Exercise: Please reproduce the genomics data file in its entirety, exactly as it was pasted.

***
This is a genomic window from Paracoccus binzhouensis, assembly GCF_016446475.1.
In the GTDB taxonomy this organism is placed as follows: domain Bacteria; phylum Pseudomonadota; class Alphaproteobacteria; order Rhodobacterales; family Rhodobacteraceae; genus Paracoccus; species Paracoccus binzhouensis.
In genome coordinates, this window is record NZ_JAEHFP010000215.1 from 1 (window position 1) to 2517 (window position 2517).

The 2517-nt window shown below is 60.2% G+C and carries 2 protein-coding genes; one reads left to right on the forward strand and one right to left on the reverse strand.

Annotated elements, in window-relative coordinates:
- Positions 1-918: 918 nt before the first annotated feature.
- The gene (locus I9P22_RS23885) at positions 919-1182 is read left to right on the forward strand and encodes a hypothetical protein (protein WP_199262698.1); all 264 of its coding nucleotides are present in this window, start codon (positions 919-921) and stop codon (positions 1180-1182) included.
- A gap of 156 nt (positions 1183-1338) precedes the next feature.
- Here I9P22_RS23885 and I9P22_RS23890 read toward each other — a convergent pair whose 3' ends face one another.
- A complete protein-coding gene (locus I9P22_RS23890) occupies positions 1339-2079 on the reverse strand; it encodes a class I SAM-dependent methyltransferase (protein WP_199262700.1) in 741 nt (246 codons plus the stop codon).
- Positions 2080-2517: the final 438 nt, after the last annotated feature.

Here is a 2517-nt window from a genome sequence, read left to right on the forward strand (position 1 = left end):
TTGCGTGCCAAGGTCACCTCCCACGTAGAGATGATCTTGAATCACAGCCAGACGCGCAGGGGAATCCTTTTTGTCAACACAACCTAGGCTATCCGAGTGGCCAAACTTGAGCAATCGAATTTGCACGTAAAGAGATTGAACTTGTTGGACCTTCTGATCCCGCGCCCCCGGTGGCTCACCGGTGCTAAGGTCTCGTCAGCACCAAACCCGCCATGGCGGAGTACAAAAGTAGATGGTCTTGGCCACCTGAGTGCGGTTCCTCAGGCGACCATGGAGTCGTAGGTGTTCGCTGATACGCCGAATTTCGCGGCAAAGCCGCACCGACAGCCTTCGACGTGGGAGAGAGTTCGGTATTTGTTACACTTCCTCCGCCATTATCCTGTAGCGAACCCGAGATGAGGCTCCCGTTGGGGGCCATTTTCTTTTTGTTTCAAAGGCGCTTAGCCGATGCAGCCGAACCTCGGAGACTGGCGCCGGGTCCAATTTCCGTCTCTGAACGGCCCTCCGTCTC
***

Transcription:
This is a genomic window from Paracoccus binzhouensis, assembly GCF_016446475.1.
In the GTDB taxonomy this organism is placed as follows: domain Bacteria; phylum Pseudomonadota; class Alphaproteobacteria; order Rhodobacterales; family Rhodobacteraceae; genus Paracoccus; species Paracoccus binzhouensis.
In genome coordinates, this window is record NZ_JAEHFP010000215.1 from 1 (window position 1) to 2517 (window position 2517).

The 2517-nt window shown below is 60.2% G+C and carries 2 protein-coding genes; one reads left to right on the forward strand and one right to left on the reverse strand.

Annotated elements, in window-relative coordinates:
- Positions 1-918: 918 nt before the first annotated feature.
- The gene (locus I9P22_RS23885) at positions 919-1182 is read left to right on the forward strand and encodes a hypothetical protein (protein WP_199262698.1); all 264 of its coding nucleotides are present in this window, start codon (positions 919-921) and stop codon (positions 1180-1182) included.
- A gap of 156 nt (positions 1183-1338) precedes the next feature.
- Here I9P22_RS23885 and I9P22_RS23890 read toward each other — a convergent pair whose 3' ends face one another.
- A complete protein-coding gene (locus I9P22_RS23890) occupies positions 1339-2079 on the reverse strand; it encodes a class I SAM-dependent methyltransferase (protein WP_199262700.1) in 741 nt (246 codons plus the stop codon).
- Positions 2080-2517: the final 438 nt, after the last annotated feature.

Here is a 2517-nt window from a genome sequence, read left to right on the forward strand (position 1 = left end):
TTGCGTGCCAAGGTCACCTCCCACGTAGAGATGATCTTGAATCACAGCCAGACGCGCAGGGGAATCCTTTTTGTCAACACAACCTAGGCTATCCGAGTGGCCAAACTTGAGCAATCGAATTTGCACGTAAAGAGATTGAACTTGTTGGACCTTCTGATCCCGCGCCCCCGGTGGCTCACCGGTGCTAAGGTCTCGTCAGCACCAAACCCGCCATGGCGGAGTACAAAAGTAGATGGTCTTGGCCACCTGAGTGCGGTTCCTCAGGCGACCATGGAGTCGTAGGTGTTCGCTGATACGCCGAATTTCGCGGCAAAGCCGCACCGACAGCCTTCGACGTGGGAGAGAGTTCGGTATTTGTTACACTTCCTCCGCCATTATCCTGTAGCGAACCCGAGATGAGGCTCCCGTTGGGGGCCATTTTCTTTTTGTTTCAAAGGCGCTTAGCCGATGCAGCCGAACCTCGGAGACTGGCGCCGGGTCCAATTTCCGTCTCTGAACGGCCCTCCGTCTC